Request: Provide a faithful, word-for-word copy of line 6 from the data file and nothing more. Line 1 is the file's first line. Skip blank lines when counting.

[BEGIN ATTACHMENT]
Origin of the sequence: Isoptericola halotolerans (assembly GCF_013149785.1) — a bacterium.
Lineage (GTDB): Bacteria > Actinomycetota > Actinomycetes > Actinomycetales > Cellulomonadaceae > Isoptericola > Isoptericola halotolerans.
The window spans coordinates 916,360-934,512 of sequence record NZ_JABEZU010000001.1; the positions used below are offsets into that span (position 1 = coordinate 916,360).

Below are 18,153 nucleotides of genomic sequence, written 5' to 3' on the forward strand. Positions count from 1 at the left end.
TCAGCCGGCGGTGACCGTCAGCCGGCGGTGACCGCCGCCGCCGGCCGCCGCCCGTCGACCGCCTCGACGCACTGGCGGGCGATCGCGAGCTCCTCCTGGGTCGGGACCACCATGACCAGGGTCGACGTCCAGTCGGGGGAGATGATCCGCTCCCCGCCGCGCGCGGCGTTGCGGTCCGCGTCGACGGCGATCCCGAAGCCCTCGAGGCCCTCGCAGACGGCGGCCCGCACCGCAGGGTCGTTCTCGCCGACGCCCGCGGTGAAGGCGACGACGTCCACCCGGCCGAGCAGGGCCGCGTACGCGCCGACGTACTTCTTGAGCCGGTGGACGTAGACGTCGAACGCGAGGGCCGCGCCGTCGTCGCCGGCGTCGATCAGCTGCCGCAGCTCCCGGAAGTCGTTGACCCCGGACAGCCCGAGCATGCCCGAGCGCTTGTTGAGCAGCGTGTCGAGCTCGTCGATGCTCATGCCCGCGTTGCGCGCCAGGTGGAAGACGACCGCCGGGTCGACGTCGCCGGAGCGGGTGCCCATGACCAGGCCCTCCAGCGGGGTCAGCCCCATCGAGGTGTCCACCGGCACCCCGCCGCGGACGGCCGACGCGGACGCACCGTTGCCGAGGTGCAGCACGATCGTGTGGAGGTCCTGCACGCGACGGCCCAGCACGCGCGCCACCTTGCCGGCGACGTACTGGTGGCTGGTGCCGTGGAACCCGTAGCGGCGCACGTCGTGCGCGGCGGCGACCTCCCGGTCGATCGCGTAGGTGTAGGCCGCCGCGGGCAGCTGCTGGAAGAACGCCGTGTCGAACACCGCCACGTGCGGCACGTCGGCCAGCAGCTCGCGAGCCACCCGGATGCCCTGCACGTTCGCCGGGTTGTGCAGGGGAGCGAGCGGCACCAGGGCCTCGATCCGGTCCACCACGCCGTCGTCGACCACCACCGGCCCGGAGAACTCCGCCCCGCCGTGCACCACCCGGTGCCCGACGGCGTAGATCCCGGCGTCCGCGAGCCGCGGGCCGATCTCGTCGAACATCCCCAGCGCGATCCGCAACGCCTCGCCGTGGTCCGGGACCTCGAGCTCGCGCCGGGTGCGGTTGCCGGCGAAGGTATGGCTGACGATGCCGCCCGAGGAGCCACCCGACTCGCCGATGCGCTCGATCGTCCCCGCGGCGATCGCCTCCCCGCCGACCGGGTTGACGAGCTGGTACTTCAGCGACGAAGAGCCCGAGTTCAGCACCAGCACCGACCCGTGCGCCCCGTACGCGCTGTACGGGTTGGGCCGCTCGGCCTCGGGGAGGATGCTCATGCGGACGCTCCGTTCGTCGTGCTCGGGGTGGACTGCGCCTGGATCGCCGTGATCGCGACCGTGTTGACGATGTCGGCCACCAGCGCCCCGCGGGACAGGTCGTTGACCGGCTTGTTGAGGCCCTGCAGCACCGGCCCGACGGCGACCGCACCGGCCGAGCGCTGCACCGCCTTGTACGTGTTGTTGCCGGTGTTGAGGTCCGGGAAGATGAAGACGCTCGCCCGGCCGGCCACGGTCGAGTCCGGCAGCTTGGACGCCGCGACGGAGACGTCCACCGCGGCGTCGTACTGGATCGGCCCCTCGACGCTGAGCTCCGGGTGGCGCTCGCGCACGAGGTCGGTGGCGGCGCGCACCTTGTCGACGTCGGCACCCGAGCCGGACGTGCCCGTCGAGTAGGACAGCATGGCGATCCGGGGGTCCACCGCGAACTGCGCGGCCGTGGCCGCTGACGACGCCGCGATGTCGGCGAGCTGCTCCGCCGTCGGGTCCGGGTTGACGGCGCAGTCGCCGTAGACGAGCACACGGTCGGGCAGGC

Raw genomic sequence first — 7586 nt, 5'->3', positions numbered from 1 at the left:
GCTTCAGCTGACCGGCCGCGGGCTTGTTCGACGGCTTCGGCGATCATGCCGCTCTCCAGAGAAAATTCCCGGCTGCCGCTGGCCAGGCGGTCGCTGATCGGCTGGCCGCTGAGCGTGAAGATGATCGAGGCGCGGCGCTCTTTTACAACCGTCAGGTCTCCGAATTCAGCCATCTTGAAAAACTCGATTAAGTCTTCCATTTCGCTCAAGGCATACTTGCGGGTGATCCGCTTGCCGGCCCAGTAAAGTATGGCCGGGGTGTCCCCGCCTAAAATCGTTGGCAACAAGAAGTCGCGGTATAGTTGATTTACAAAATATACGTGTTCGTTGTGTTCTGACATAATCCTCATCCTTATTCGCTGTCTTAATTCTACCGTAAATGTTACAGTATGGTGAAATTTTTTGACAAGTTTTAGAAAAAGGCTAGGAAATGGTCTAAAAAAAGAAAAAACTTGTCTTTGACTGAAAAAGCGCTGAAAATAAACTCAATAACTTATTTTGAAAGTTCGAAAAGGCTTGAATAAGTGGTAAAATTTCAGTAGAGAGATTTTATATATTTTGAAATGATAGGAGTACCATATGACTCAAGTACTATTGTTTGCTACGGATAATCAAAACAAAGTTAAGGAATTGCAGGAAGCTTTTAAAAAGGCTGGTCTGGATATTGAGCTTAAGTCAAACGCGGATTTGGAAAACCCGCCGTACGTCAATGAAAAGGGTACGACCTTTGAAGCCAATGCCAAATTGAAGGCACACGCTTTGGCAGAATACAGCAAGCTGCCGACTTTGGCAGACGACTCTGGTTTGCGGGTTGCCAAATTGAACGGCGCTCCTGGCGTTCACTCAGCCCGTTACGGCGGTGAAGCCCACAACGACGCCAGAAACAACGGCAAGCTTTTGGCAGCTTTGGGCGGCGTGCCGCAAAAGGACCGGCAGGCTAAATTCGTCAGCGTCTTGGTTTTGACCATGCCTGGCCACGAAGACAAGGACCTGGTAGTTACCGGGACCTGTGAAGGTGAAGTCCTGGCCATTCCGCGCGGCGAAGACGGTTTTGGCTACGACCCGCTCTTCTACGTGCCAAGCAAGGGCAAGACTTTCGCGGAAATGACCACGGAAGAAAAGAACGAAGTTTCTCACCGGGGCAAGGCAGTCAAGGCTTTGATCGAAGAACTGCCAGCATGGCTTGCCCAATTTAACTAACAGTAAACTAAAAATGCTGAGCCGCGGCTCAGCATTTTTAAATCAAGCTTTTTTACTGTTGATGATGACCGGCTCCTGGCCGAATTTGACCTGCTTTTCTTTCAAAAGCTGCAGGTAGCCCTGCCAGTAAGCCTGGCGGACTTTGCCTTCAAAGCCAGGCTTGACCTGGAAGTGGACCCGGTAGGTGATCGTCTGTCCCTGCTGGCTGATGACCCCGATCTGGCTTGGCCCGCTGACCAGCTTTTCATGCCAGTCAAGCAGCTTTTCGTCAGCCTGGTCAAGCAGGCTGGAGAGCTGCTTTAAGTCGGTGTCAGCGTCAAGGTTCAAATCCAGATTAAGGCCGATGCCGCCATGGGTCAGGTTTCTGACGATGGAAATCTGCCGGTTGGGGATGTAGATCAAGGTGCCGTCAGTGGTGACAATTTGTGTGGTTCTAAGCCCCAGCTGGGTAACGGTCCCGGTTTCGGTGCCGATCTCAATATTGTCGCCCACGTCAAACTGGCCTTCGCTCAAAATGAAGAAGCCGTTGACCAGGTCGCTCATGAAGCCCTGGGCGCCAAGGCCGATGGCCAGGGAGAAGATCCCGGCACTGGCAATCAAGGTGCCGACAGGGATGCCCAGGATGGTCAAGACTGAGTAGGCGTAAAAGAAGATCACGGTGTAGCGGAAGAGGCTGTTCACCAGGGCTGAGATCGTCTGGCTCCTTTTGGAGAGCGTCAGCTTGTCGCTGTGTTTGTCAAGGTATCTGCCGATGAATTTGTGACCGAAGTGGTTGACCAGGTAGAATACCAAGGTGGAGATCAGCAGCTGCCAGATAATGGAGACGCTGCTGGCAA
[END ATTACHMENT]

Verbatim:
Raw genomic sequence first — 7586 nt, 5'->3', positions numbered from 1 at the left: